How to Manage Services With the Ansible Service Module

Published:1 September 2022 - 5 min. read

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Managing services is no walk in the park. But no worries! Ansible has one of the most valuable features, the Ansible service module! This module lets you manage Linux services on remote computers, whether on a Windows or Linux host.

But how do you manage the services? In this tutorial, you will learn how the Ansible service module works and effectively manage services on remote hosts.

Take matters into your own hands and start managing services as you own them!

Prerequisites

This tutorial will be a step-by-step demonstration. If you’d like to follow along, be sure you have the following in place:

  • A remote computer to run commands on.
  • Python v3.6 or later installed on your Ansible controller host and the remote node machine – This tutorial uses Python v3.9 on an Ubuntu machine.

Running Ad-Hoc Commands with the Ansible Service Module

Perhaps you only aim to manage a single Linux service, such as checking the status of the NGINX service quickly. In that case, running ad hoc commands will suffice. Ad hoc commands let you quickly and efficiently deploy specified changes.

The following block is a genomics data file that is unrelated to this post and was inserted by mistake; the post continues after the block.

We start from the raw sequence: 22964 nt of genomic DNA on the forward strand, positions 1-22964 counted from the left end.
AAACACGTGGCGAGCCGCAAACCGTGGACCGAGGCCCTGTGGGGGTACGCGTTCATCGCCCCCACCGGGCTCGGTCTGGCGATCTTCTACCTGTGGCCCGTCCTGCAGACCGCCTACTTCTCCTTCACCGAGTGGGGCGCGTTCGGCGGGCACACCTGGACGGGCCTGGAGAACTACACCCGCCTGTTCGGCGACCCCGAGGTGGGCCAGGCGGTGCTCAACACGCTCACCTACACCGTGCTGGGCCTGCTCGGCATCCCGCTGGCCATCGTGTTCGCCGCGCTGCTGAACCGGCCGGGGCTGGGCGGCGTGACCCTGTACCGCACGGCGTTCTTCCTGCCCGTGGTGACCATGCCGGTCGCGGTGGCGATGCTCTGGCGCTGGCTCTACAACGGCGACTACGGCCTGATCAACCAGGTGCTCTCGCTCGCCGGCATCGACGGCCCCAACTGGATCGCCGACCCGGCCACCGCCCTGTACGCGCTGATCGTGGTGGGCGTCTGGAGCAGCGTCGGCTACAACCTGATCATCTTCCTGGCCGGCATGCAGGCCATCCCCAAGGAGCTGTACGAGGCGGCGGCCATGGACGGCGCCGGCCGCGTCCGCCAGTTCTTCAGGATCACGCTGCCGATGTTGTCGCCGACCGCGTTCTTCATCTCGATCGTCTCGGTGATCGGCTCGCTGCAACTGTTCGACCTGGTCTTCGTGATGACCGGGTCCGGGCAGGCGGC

Log onto your Ansible controller, open your terminal, and run the ansible localhost command below to connect to the host locally using the service module (-m service).

The following command passes an argument (-a) that checks the status of the service named (apache2) on the Ubuntu machine.


ansible localhost -m service -a "name=apache2" 

Once the command completes, you’ll see a SUCCESS message, as shown below.

This output confirms Ansible doesn’t require any change. This Ad-hoc command just provides the status of the apache2 service, which is currently stopped.

Checking the Apache2 service status
Checking the Apache2 service status

Now, rerun the same ansible localhost command, but this time with Ansible’s built-in module (ansible.builtin.service) to start the Apache2 service (”name=apache2 state=started”).

Note that using ansible.builtin.service or service in ansible commands works the same.

sudo ansible localhost  -m ansible.builtin.service -a "name=apache2 state=started"

In the output below, you’ll see a CHANGED message that confirms Ansible successfully started the Apache2 service.